Water Hero: Mary Dougherty

“Issues of water are not esoteric; they have real-life consequences for real people and their homes.”
Lake Superior
Bayfield, WI

How do you work to protect Wisconsin’s waters?
I’m the president of the Sustain Rural Wisconsin Network, a grassroots coalition of community groups who are working together to deal with factory farms, I’m a consultant for the Socially Responsible Agricultural Project, a national nonprofit that helps commutes around the country fight factory farms, I’m the creator of the Words for Water project, and I’m the author of Life in a Northern Town, a cookbook and memoir about what it’s like to live in Bayfield on the shores of Lake Superior.

For me, these huge issues of factory farming and water pollution can be boiled down to a simple statement: all food comes from some PLACE and that place is someone’s HOME. My work as a community organizer, as an author, and as a photographer are all filtered through the idea that these issues of water are not esoteric; they have real-life consequences for real people and their homes. And their stories must be told in order to answer these three questions: Who are we? What do we value? How will we protect what we value?

When I pose these questions to people in WI, it’s become clear that the partisan divide we hear so much about is a false construct—we have a lot more in common than we think. Simply put, these questions are a way to define common ground within a community that will provide a place to start when they interact with elected officials or suggest new protections and policies.

Frederick Buechner said, “You’ll find your vocation at the intersection of the world’s greatest need and your own greatest passion” and thankfully, my love of storytelling and photography has found a good use with my community organizing work.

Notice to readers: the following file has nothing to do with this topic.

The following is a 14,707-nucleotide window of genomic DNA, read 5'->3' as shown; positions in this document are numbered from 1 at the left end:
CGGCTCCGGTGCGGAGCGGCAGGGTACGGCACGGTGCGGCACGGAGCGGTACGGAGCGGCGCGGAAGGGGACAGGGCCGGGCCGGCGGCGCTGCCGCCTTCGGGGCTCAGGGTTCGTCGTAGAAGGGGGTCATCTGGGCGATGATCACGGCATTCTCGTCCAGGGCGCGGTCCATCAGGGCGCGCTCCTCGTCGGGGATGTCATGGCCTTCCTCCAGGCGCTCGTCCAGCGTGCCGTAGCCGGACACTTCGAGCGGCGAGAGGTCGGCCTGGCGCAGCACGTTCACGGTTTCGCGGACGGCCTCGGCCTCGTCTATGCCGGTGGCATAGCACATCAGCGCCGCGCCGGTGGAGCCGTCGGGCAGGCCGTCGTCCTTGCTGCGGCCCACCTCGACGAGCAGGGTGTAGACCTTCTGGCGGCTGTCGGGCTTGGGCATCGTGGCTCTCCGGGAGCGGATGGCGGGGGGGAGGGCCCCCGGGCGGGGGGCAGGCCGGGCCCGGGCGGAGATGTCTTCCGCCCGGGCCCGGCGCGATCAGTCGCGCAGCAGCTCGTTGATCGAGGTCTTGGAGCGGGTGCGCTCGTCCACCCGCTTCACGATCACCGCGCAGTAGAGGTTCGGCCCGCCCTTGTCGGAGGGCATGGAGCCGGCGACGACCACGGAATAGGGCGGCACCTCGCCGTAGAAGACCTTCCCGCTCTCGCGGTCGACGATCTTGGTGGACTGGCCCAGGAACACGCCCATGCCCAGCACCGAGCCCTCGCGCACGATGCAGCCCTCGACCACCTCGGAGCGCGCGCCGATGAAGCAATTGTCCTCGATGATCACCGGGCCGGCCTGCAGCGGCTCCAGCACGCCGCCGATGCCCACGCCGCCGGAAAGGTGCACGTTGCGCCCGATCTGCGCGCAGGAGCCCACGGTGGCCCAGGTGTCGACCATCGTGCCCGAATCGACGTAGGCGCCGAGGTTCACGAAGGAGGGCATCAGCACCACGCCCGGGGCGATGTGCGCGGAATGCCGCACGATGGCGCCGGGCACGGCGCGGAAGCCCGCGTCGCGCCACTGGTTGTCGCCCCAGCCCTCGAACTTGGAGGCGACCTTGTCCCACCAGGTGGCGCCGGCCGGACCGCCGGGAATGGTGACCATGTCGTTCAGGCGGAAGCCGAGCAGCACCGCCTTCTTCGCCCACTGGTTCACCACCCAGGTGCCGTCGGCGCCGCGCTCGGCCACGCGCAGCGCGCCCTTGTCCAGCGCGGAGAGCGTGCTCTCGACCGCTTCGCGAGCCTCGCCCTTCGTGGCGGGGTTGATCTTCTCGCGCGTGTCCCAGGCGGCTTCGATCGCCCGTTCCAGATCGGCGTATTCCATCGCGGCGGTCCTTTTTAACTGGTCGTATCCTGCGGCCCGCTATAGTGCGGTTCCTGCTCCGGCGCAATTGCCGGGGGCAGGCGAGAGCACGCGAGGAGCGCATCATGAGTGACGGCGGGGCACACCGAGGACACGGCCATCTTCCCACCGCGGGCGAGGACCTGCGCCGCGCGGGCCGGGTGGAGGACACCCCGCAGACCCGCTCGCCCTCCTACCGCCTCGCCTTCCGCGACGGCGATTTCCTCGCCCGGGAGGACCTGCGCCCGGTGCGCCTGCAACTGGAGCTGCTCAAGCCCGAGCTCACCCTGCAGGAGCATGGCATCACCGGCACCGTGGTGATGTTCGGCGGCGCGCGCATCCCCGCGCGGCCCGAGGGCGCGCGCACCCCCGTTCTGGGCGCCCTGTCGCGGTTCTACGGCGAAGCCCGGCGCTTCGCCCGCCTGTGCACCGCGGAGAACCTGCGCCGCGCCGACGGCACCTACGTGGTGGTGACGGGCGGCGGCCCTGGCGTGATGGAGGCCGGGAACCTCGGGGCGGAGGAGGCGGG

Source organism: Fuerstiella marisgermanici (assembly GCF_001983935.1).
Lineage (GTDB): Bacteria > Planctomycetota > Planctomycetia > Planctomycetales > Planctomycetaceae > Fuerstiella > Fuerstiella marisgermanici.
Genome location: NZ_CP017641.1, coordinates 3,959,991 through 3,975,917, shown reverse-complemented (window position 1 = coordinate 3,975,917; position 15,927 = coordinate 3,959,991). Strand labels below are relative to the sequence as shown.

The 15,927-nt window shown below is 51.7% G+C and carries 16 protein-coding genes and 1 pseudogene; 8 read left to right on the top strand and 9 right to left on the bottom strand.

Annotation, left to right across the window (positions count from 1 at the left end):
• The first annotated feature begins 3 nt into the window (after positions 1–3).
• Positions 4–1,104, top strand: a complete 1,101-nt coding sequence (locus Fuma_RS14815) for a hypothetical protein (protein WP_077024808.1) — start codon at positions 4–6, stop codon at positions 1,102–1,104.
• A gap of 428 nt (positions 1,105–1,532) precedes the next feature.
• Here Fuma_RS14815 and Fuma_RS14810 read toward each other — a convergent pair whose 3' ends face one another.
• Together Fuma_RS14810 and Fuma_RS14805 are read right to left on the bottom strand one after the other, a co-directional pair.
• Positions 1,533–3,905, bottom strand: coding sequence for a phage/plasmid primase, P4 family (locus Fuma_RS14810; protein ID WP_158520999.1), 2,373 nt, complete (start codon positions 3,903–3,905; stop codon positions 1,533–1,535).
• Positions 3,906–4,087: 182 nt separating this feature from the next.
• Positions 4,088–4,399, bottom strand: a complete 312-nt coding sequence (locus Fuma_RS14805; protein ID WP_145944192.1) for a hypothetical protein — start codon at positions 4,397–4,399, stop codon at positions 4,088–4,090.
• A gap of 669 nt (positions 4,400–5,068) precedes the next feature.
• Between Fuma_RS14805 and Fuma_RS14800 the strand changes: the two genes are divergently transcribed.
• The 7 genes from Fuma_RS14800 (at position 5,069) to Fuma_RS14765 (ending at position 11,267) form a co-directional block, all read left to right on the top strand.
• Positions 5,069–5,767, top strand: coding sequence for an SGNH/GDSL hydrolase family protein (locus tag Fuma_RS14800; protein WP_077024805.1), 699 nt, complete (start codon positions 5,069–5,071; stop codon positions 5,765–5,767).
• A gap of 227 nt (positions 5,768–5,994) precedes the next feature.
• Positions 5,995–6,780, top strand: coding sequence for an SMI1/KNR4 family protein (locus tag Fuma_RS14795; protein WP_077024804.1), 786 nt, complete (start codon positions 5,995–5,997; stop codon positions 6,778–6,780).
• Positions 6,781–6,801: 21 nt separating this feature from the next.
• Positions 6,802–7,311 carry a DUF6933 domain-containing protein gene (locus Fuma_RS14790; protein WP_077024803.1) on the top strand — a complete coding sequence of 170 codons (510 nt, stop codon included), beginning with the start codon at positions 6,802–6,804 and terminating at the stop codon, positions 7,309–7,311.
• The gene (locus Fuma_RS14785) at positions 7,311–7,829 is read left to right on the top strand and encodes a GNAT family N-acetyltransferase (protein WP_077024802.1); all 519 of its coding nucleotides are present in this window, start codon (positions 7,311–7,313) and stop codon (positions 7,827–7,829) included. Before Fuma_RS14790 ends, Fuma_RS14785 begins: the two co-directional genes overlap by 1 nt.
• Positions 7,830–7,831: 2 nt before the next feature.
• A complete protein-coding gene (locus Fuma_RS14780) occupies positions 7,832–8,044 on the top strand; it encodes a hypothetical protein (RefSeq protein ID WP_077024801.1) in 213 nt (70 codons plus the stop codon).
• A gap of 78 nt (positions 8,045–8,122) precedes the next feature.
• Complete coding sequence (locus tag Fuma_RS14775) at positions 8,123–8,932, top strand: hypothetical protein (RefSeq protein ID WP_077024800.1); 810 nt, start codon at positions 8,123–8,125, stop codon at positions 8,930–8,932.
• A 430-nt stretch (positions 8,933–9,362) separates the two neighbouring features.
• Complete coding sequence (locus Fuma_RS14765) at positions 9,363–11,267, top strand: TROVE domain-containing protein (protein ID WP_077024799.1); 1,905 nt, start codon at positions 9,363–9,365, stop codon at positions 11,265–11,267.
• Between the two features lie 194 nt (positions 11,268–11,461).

I believe when we ask,”tell me more,” as opposed to saying “let me tell you something,” we are not only gathering stories, we are doing the hard, but necessary, work of creating community. And that’s where things begin to change.

What are your biggest concerns right now?
My concerns are simple—water quality and quantity. Factory farms are producing millions of gallons of manure that is spread, untreated, in our rural communities. These farms use a massive amount of water to hydrate the animals, irrigate the crops and liquefy the manure.

What keeps you strong and inspired in the face of challenges?
Ric Young, a social change strategist from Canada, said, “My point is that to give up hope is not just to deny the possibilities of the future. It is also to deny the lessons of the past. The world can change. And does change. And what seemed almost impossible looking forward can seem almost inevitable looking back.”

I view my contribution to this work like how the wind fills a sail on a boat and the boat gets going. My community organizing, my photos and my stories are little breaths of air that are filling the sail of something that’s going to move us to where we need to go together. My job is just to create the space where people can contribute their own little burst of air to move us forward. It’s not about me, it’s about all of us—and that takes the pressure off.

What’s your favorite “water spot” in Wisconsin?
Lake Superior

More information:
Sustain Rural Wisconsin Network

Learn about other Water Heroes in Wisconsin:
River Alliance Water Heroes – 2018